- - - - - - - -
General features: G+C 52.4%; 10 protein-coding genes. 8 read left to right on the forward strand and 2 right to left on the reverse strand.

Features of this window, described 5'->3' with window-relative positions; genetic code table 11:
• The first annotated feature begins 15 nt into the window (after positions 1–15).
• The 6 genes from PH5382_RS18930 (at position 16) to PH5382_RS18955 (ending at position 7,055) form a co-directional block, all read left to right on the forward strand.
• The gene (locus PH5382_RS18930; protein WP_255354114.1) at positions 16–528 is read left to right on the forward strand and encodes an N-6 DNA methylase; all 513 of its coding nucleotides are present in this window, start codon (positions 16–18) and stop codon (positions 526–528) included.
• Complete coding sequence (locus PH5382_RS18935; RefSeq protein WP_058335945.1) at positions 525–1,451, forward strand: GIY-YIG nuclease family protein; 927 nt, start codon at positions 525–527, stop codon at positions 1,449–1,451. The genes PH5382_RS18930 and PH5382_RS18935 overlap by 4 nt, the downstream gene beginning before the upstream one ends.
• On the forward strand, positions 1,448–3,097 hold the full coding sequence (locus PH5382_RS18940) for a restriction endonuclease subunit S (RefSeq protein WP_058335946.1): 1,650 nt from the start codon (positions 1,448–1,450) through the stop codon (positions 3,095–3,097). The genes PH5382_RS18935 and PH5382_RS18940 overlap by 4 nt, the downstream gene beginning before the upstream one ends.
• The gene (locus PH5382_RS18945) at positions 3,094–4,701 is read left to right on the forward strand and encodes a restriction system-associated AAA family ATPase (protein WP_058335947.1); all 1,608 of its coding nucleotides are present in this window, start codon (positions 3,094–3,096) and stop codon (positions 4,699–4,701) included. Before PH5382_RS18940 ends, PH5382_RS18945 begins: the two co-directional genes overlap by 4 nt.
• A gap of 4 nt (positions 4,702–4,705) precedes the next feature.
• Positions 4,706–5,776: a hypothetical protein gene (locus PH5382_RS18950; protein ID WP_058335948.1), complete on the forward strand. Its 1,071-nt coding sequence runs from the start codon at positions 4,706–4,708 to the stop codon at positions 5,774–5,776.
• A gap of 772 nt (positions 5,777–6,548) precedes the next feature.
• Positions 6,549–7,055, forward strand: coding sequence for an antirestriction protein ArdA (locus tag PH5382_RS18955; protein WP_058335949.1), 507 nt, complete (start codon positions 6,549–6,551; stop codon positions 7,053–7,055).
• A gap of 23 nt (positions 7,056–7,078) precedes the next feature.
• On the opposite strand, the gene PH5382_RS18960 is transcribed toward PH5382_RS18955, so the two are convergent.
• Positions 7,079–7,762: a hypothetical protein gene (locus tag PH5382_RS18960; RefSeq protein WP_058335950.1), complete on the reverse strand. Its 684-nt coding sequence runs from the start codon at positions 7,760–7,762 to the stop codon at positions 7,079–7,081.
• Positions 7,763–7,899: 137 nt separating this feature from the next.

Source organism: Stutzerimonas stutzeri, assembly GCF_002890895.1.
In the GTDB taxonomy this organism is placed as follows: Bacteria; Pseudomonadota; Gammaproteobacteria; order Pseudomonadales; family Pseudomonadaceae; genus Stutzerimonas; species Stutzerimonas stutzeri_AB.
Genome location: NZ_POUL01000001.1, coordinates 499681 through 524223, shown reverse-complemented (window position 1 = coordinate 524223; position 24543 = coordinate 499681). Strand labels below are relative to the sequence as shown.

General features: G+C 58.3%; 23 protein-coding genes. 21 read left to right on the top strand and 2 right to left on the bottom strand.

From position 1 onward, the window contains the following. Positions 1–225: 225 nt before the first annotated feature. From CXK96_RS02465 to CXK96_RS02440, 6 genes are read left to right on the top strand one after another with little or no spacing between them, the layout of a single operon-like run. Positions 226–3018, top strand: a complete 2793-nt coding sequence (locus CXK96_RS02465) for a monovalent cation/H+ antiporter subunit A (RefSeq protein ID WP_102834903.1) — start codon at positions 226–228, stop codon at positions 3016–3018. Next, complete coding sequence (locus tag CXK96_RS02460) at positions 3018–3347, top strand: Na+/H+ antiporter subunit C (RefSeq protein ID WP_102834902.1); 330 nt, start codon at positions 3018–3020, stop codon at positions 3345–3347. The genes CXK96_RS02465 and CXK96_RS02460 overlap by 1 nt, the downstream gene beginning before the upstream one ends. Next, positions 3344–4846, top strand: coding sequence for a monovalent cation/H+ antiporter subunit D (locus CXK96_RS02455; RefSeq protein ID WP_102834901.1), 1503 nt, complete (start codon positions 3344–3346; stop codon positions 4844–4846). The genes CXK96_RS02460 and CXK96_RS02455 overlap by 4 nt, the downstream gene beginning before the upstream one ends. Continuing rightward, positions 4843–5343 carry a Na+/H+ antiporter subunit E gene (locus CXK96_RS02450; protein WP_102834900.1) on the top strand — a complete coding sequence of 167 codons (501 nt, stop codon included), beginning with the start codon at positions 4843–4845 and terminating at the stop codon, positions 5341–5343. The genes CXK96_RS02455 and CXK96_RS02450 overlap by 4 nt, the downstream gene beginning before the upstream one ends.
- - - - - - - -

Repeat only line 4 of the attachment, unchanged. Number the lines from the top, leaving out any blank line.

• The 6 genes from PH5382_RS18930 (at position 16) to PH5382_RS18955 (ending at position 7,055) form a co-directional block, all read left to right on the forward strand.